Attracted by an ad for free hearing aids at a mall, she met an obliging man who, after perfunctory testing, declared that she needed hearing aids. She demurred due to the stigma but the man kept calling and texting every week. Eventually, the combination of “wasting the poor man’s time” and her own concern led her back to the shop where she was fitted with a pair of hearing aids. To her mind, their being “free” reasonably mitigated any downside. “If they work, that’s good; if not, they are free.”

    Read the full article...

  • 24 Mar 2023 5:42 PM | IAA CEO (Administrator)


     IAA member flags incorrectly mapped paediatric cochlear implants  

    “We welcome the announcement that an independent and external review will be conducted by the South Australian government, of the cochlear implant program at the Women's and Children's Hospital in Adelaide, in light of their recent public apology for incorrectly programming the cochlear implants of one in four children in its program” - Dr Tegan Keogh, President, Independent Audiologists Australia (IAA).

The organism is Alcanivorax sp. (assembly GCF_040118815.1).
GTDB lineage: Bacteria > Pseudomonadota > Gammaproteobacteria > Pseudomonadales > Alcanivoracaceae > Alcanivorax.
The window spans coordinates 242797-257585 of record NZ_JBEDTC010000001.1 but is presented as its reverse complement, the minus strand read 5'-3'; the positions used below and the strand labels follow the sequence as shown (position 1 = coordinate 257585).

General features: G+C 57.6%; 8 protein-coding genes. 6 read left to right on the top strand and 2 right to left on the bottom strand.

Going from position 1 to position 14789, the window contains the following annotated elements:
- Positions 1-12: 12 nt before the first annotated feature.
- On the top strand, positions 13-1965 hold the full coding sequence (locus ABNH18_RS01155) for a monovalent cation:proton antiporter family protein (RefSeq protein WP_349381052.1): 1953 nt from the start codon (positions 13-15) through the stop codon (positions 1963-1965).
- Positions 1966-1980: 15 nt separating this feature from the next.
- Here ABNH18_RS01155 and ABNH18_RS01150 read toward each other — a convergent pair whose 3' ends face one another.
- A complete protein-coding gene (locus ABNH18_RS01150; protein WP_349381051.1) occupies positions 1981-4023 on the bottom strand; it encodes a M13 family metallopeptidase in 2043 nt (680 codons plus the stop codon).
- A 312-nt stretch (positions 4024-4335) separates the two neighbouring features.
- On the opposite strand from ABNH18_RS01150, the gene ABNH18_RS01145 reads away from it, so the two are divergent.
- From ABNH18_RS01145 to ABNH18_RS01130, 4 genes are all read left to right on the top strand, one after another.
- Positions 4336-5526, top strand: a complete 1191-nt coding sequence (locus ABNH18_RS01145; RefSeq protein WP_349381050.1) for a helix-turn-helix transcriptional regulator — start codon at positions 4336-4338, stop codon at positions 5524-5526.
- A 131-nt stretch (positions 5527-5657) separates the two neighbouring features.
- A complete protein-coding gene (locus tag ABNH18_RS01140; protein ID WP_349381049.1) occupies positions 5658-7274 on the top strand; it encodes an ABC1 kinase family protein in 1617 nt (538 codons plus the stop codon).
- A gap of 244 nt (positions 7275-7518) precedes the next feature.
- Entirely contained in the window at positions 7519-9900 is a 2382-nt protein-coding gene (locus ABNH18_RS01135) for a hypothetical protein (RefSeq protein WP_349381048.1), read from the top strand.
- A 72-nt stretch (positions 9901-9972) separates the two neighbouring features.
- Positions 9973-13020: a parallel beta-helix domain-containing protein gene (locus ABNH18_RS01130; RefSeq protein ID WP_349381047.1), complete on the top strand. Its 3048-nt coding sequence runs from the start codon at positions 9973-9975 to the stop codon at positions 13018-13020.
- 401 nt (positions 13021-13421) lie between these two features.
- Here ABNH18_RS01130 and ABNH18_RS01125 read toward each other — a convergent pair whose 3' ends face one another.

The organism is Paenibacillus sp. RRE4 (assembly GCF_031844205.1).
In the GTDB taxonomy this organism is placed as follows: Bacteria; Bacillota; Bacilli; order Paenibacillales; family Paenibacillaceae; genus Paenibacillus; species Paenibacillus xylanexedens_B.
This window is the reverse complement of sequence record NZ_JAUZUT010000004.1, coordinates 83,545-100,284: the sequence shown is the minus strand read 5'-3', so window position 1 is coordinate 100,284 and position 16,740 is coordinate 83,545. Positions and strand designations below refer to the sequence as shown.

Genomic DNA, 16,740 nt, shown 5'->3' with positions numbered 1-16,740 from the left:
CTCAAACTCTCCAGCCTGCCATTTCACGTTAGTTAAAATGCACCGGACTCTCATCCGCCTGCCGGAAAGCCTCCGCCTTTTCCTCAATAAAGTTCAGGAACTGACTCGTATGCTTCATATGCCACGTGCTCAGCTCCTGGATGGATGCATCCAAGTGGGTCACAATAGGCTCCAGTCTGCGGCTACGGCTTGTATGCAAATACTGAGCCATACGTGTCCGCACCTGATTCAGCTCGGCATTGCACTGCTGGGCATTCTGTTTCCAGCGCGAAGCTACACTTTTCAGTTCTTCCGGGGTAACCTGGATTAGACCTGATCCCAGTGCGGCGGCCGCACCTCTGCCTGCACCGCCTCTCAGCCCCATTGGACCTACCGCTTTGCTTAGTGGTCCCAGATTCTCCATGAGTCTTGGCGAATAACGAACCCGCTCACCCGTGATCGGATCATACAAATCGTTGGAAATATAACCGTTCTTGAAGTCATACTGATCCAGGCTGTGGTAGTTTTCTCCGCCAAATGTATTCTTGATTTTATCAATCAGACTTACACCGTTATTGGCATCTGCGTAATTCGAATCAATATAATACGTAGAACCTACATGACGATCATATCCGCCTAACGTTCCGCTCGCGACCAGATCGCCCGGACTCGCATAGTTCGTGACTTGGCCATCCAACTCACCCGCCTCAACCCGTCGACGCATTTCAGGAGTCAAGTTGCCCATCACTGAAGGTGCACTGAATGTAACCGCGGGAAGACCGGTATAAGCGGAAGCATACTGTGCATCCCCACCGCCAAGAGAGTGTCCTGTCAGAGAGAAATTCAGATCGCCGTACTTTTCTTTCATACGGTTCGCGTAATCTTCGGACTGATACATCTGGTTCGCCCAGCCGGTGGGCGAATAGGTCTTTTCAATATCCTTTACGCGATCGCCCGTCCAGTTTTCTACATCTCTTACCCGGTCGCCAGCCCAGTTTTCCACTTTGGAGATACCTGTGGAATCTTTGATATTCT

IAA supports the call for an extensive and independent review of the Hospital’s cochlear implant mapping program, in addition to the diagnostic Audiology program.  Read more...

  • 14 Sep 2021 5:04 PM | IAA CEO (Administrator)

    IAA  talks with former member James Roxburgh  who  has carried influences from audiology to the writing and  publication of his first novel, The Banksia House Breakout,  released today by Ventura Press.

    Play the video  below  for the full  conversation between  IAA CEO Louise Collingridge and James  Roxburgh. 

  • 18 Mar 2020 8:33 PM | IAA CEO (Administrator)